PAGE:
Fringe 2016 Review – An Off Target Jesse James

By Jay Menard

Despite the legendary shooting acumen of its title character, Mr. Richardson was Jesse James, currently playing at The Palace Theatre as part of the London Fringe Festival, either misses the mark or, more appropriately, may not be sure what target it’s trying to hit.

The play bills itself as an Ontario South Western. But it reminded me more of my youth growing up in Montreal. Frontier Town, located in upstate New York, was a destination of choice for families looking for a vacation spot during the late 70s and early 80s. It was a place where the bad guys wore black hats, the kids would dress up as cowboys, and with cap guns in hand, we’d “shoot” the train robber, get our faces printed on the local newspaper, and walk away heroes. Continue reading

Fringe 2016 Review – 2 for Tea a Masterpiece of Refined Chaos

By Jay Menard,

It is hard to classify James & Jamesy’s 2 for Tea. It is at once a physical comedy and a touching story of friendship and love. It’s at the same time a paean to precision and an exercise in controlled chaos. It is both an homage to the great comedy duos of the past whilst remaining a contemporary delight that keeps getting better.

The easiest way to classify 2 for Tea is to say that it’s a must-see production on this year’s Fringe circuit. Continue reading

A One-Track Focus on LRT Bypasses Needs of the Many to Satisfy Vision of Few

The one thing about trains — when they’re coming your way, you’ve got to be the one that gets out of the path, because they’ll run right through you. And that appears to be the tactic that LRT proponents are using in their emotion-filled arguments responding to City staff’s recommendation for adopting the less-expensive BRT system.

After all, if you’re against LRT, you hate London, right? At least that’s what the tenor of the conversation has been. You hate London, you’re anti-progress unless you’re all-in.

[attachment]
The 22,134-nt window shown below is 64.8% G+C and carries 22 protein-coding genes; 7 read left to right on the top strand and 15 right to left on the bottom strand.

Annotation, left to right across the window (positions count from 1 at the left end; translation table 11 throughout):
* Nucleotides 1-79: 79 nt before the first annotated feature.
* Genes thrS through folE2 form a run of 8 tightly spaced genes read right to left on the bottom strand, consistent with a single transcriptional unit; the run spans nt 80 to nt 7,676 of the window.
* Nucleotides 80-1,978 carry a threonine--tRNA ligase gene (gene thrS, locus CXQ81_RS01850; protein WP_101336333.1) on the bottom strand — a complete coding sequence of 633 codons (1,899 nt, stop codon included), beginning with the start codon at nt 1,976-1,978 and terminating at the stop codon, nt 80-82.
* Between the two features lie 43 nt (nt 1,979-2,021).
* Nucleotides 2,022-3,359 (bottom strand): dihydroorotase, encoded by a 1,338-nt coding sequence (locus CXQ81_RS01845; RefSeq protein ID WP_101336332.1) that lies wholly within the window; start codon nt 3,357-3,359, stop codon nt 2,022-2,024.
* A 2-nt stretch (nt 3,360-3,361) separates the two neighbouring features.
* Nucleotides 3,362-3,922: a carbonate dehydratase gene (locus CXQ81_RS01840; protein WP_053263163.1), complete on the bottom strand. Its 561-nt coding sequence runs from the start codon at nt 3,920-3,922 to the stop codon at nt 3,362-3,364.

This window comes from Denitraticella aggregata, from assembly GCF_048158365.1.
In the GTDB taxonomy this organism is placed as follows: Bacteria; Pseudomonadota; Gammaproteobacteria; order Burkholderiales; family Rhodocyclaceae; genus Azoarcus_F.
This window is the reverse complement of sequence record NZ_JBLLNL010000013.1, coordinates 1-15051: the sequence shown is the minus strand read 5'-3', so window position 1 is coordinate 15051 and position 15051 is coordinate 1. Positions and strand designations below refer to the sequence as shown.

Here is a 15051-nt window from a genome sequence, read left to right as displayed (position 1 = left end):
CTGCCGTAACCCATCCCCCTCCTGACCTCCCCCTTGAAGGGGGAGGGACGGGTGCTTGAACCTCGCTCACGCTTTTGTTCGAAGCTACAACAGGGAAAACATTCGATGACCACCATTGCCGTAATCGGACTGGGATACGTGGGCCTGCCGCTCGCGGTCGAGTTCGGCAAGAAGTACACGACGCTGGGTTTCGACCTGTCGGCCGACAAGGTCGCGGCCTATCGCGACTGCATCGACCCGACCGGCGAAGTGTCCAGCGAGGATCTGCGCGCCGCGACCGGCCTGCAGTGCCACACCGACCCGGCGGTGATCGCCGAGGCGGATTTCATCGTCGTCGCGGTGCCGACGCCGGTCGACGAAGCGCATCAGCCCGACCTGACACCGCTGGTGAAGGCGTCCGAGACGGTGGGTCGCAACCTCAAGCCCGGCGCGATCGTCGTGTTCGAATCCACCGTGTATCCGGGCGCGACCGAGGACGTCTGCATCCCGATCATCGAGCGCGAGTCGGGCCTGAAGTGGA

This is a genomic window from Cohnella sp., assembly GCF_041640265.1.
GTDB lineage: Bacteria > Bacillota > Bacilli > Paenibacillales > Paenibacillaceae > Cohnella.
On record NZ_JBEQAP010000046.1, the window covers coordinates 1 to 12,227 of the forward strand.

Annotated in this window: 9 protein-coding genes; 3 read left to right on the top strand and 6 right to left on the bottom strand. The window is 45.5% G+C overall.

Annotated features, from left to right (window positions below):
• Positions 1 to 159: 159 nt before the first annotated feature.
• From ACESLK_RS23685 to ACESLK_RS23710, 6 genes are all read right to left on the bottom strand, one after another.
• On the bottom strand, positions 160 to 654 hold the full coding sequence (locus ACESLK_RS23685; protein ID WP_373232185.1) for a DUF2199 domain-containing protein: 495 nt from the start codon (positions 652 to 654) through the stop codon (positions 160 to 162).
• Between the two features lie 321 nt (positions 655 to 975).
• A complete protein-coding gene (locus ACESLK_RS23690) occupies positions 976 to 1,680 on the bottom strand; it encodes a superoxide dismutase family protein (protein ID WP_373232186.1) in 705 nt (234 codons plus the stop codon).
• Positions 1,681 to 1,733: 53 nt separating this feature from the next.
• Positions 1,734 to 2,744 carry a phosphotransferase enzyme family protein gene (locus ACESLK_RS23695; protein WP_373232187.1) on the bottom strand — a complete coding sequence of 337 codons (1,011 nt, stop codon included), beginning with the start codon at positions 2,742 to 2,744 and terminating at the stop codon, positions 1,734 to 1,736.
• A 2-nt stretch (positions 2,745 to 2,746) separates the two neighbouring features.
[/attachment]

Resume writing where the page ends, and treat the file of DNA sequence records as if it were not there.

I happen to disagree. And this one-track focus on LRT as the be all and end all of transit solutions is only serving to bypass the needs of the many in its headlong rush to satisfy the vision of a select few. But I guess I foolishly define “progress” by solutions that benefit all demographics. Continue reading

Dundas Flex Street Needs Some Muscle

By Jay Menard

You can flex all you want. If there’s no muscle behind it, no one’s taking a second look.

London’s council recently endorsed a $15.9-million plan to create Dundas Place — transitioning a stretch of Dundas St. from Wellington St. to the Thames River into a flex street.

The idea, is sound in principle. But while there’s been a lot of talk about transformation — an empty word that can be filled by any concept that fits your desires — there’s little talk about sustainability.

And that’s where the concern is.

I love the idea of a flex street. I’ve seen it work. But I don’t love the idea of a flex street as the first step in a process. Dundas Place has a strong “If you build it, they will come feel.”

And that’s true. They’ll come.


After that? You’ve got to give them a reason to keep coming back. Continue reading

We Play a ‘Trump’ Card with Increasing Regularity – And It’s No Game

By Jay Menard

For all those saying this “Trump” thing isn’t funny anymore, turns out the joke’s on us. After all, Donald Trump is nothing more than a reflection of how we play politics — and if you don’t like what you’re seeing, take a look in the mirror because Trump is just a reflection of how we play the game.

And it’s not too long until we have our own Trump her in the Great White North (and, no, Mr. O’Leary, I’m not ONLY looking at you.) Thanks to hyperpartisanship, a predilection for self-congratulatory confirmation bias, and a Zealous approach to framing arguments based not on merit, but rather on side (right/left/Conservative/Liberal), we’re well on the way to dealing ourselves a similar hand in Canada. Continue reading

Strategic Voting? It’s a Losing Strategy. But Here’s How We Can Win

By Jay Menard

This ABH political mentality has allowed the ugly head of strategic voting to rear its ugly head again. But, to me, strategic voting is merely playing someone else’s game for a prize that’s far too valuable to roll the dice on – the future of our country.

For the uninitiated, ABH refers to “Anyone But Harper.” And I will happily admit that I have never voted Conservative/Reform/PC in the past and will not be doing so on Monday. I’ve also noticed that, for the most part, the biggest advocates of strategic voting tend to be affiliated with party who would most benefit in their riding from the practice. Continue reading

Political Disengagement? It Comes Not with a Bang, but with a Wonk

By Jay Menard,

What’s the sound of political disengagement? Wonk wonk.

And, for most political wonks, that suits them just fine because for all the false indignation and professing for greater involvement, for the most part the goal isn’t better government – it’s winning. And no one cares if the country, as a whole, loses.

Wonk wonk is not a sad trombone sound, but it’s truly a sad noise. It’s the simple reality that the overabundance of self-professed and self-involved political wonks aren’t just fostering a negative political atmosphere on-line — they’re actively discouraging the casual political observer from becoming involved and learning more. Continue reading